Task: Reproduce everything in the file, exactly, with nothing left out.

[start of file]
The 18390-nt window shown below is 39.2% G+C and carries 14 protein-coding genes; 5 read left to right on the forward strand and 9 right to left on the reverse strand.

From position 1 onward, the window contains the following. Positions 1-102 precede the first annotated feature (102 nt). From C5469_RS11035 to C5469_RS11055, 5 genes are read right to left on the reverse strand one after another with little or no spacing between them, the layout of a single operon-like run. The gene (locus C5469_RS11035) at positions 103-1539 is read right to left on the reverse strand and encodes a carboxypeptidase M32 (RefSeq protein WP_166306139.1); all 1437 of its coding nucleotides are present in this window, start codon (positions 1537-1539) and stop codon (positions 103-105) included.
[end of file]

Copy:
The 18390-nt window shown below is 39.2% G+C and carries 14 protein-coding genes; 5 read left to right on the forward strand and 9 right to left on the reverse strand.

From position 1 onward, the window contains the following. Positions 1-102 precede the first annotated feature (102 nt). From C5469_RS11035 to C5469_RS11055, 5 genes are read right to left on the reverse strand one after another with little or no spacing between them, the layout of a single operon-like run. The gene (locus C5469_RS11035) at positions 103-1539 is read right to left on the reverse strand and encodes a carboxypeptidase M32 (RefSeq protein WP_166306139.1); all 1437 of its coding nucleotides are present in this window, start codon (positions 1537-1539) and stop codon (positions 103-105) included.